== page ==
I am picking up some more knowledge about Lean Thinking and the Toyota Production System (TPS). But I am also seeing a lot of partial information and downright incorrect information out there. One thing I've come across, even amongst avid Lean practitioners is the idea that organizations want to "be lean." Taken out of context, it's easy to get this comment wrong, which then reflects back to Lean itself.
In a quick experiment, I asked on Twitter what it means to "be Lean" for an organization. Here are some of the responses I received:
- hjarche: @jackvinson lean = to have no slack so that in the event of a catastrophe the whole org crumbles
- Metaphorage: I agree @hjarche @jackvinson Lean has no internal "redundancy" bad #KM strategy as increases risk of loss & reduces performance.
- roanyong: @Metaphorage @hjarche @jackvinson I thought good/best practice fit nicely to lean thinking. it is not a bad #km, depends on the objective
- roanyong: @Metaphorage @hjarche @jackvinson Lean -> has evolved. not just about killing redundancy - but reaching org goals with utmost efficiency
- hjarche: @roanyong @Metaphorage @jackvinson many fields have evolved; now they need to merge
- Metaphorage Agreed @hjarche merging different fields drive efficiency and innovation. Just how far to push it that matters. @roanyong @jackvinson
- Metaphorage: Maybe @roanyong Depends who defines "utmost efficiency" Finance or #KM. One source of knowledge is a BIG risk @hjarche @jackvinson
- ericblue: @jackvinson Lean? In my mind it means "just enough" process & organizational structure to deliver quality as quickly as possible
- randallito: @jackvinson your online organizer also processes payroll and changes the tp in the bathroom.
- CoCreatr: @jackvinson there are ni dumb questions, only dumb answers. http://j.mp/hBN8yU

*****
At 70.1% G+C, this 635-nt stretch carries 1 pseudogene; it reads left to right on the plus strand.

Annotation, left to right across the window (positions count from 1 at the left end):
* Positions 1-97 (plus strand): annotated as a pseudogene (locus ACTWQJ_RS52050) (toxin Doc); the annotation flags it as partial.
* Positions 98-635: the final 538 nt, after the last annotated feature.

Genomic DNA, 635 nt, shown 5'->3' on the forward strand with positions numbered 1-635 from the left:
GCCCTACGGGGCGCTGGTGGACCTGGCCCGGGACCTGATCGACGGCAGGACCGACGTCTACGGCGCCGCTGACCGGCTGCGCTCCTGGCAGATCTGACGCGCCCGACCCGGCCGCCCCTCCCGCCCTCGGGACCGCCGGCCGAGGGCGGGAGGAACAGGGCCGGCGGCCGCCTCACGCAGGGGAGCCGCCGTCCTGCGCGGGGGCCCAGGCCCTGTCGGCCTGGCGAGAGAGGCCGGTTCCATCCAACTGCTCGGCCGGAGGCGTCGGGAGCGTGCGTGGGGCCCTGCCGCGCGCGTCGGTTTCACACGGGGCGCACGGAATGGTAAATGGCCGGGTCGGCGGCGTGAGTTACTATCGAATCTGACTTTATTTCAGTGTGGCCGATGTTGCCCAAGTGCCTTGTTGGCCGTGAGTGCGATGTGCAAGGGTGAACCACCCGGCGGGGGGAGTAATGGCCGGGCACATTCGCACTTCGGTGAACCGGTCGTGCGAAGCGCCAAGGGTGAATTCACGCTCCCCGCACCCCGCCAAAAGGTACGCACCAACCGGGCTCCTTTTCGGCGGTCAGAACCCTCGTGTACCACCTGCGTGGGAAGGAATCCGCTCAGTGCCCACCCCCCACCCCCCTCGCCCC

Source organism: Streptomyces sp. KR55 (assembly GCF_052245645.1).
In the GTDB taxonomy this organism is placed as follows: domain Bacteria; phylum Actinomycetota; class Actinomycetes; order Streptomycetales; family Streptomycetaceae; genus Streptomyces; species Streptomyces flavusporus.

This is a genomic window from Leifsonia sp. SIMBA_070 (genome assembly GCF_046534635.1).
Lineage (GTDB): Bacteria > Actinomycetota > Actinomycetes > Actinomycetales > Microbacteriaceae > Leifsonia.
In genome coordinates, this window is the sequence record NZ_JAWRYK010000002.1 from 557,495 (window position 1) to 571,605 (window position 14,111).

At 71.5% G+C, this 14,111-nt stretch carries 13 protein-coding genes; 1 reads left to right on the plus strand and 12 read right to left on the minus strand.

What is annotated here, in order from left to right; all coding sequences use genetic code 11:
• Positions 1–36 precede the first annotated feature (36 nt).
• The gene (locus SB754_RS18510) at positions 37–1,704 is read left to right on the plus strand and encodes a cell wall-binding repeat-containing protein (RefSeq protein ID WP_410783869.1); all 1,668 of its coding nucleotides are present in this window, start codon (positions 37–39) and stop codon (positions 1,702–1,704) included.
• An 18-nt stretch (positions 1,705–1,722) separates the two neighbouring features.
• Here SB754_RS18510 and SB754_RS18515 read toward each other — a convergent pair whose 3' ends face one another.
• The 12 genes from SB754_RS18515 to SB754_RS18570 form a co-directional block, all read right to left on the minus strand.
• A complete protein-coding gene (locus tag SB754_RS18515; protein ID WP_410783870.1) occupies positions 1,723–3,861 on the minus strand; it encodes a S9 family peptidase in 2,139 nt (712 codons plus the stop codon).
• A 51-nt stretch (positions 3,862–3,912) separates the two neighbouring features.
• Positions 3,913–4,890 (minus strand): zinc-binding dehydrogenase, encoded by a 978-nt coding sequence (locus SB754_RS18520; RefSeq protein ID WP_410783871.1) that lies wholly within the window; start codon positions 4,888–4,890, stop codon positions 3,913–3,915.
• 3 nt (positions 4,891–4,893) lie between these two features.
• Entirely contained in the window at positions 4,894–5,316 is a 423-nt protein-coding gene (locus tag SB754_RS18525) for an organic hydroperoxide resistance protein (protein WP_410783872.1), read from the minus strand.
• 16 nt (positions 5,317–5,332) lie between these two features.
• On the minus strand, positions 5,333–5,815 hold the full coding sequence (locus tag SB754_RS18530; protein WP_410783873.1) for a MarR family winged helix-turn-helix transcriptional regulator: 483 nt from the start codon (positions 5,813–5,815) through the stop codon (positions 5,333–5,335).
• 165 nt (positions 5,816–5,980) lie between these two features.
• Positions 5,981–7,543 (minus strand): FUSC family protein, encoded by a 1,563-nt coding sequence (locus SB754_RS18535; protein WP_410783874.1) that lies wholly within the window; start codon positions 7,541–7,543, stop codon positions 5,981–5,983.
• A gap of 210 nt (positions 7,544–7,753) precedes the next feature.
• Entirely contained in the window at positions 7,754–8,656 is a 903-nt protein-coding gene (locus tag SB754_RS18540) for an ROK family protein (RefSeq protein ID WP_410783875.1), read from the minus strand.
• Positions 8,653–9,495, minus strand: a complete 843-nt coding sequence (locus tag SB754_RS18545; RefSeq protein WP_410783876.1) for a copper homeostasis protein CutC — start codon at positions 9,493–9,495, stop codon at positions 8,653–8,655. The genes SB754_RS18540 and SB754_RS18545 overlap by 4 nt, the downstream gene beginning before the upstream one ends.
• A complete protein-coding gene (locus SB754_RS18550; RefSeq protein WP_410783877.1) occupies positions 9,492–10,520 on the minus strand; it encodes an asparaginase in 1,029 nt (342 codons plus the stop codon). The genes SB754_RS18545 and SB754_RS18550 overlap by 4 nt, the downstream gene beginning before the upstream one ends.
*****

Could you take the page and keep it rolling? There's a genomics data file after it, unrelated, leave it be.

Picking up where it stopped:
Granted, most of these folks are friends from knowledge management arenas, but look at Harold Jarche's (hjarche) quote that spawned a bit of back-and-forth. Sadly, this is often what happens with Lean implementations, when people focus too much on the "remove waste" mantra at all costs. Or they simply want to create a "lean organization" and translate that into giving everyone more work than they can possibly complete.
Eric Blue's description is an interesting one. I don't know if Lean people would use that phrasing, but it gets closer to what you want to see.
What is my response? As of today, I see Lean from the its pieces as a means to eliminate waste and create flow through an organization or on a shop floor. There are also a number of techniques, with Kanban being the one I've been hearing / reading about most often. I also hear from people who practice Lean that there is something more: there is an over-arching philosophy around long-term viability of the business. That's something I still need to understand better, as that is where there is a much closer alignment to what I have been doing with Theory of Constraints. There are a number of Lean books in my backlog.
[Photo: "leaning" by acute tomato]